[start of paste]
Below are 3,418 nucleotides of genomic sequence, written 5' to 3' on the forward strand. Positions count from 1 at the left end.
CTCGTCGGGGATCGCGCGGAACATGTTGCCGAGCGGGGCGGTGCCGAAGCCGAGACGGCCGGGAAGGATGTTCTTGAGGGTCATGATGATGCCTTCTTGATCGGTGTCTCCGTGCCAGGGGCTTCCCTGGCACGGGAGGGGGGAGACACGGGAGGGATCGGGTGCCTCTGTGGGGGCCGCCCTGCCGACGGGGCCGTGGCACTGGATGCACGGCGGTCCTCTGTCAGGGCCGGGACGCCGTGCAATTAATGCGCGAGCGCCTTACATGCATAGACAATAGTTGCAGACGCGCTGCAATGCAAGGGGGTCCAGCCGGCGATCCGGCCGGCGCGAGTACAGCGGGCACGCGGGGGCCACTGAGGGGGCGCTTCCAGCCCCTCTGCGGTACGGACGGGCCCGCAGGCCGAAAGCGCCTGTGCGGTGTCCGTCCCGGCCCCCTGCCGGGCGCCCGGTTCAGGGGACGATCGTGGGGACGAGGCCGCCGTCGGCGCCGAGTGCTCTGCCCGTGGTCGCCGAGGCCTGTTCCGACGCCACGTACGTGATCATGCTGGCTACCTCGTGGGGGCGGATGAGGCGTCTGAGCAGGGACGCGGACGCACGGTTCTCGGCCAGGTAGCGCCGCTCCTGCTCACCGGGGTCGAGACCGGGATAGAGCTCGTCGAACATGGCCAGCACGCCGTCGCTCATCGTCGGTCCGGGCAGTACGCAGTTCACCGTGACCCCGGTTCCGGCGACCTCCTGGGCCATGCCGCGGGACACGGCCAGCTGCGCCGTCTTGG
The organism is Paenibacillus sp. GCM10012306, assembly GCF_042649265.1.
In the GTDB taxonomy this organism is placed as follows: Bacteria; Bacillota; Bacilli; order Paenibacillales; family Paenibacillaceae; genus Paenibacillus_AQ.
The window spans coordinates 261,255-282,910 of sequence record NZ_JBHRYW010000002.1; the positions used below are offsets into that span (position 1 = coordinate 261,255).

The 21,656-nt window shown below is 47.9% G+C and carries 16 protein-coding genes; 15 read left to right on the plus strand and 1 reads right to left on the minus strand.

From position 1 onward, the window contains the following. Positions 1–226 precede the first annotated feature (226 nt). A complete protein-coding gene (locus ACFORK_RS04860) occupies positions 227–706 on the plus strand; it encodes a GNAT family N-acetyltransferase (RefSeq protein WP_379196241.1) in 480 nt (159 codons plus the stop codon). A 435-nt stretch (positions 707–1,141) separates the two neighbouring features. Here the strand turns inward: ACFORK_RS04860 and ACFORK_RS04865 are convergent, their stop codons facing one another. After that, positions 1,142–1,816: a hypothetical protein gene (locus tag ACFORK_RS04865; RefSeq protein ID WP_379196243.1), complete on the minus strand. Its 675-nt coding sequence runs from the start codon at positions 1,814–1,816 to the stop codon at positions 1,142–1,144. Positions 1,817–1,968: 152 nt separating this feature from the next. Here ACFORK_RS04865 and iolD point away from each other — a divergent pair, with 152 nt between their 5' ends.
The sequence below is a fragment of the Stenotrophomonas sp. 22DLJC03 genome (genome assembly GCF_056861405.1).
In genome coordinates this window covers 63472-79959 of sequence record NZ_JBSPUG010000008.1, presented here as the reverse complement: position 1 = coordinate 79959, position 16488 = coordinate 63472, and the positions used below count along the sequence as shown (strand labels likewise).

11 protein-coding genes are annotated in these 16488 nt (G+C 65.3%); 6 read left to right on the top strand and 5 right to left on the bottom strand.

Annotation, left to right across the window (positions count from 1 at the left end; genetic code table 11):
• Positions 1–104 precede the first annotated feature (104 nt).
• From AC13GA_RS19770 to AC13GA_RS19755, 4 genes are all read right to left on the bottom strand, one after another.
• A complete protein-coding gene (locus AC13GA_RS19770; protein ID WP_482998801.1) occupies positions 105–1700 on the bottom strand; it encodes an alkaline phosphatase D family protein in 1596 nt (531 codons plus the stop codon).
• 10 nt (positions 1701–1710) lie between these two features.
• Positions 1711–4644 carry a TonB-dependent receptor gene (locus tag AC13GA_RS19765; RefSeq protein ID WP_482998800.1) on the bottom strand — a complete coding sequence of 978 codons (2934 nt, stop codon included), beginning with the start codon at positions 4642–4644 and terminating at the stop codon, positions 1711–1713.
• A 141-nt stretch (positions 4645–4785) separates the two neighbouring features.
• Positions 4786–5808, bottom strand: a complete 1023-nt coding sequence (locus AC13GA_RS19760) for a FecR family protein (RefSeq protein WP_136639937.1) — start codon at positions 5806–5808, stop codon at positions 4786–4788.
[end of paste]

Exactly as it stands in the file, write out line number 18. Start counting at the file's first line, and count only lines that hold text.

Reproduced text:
• Positions 4786–5808, bottom strand: a complete 1023-nt coding sequence (locus AC13GA_RS19760) for a FecR family protein (RefSeq protein WP_136639937.1) — start codon at positions 5806–5808, stop codon at positions 4786–4788.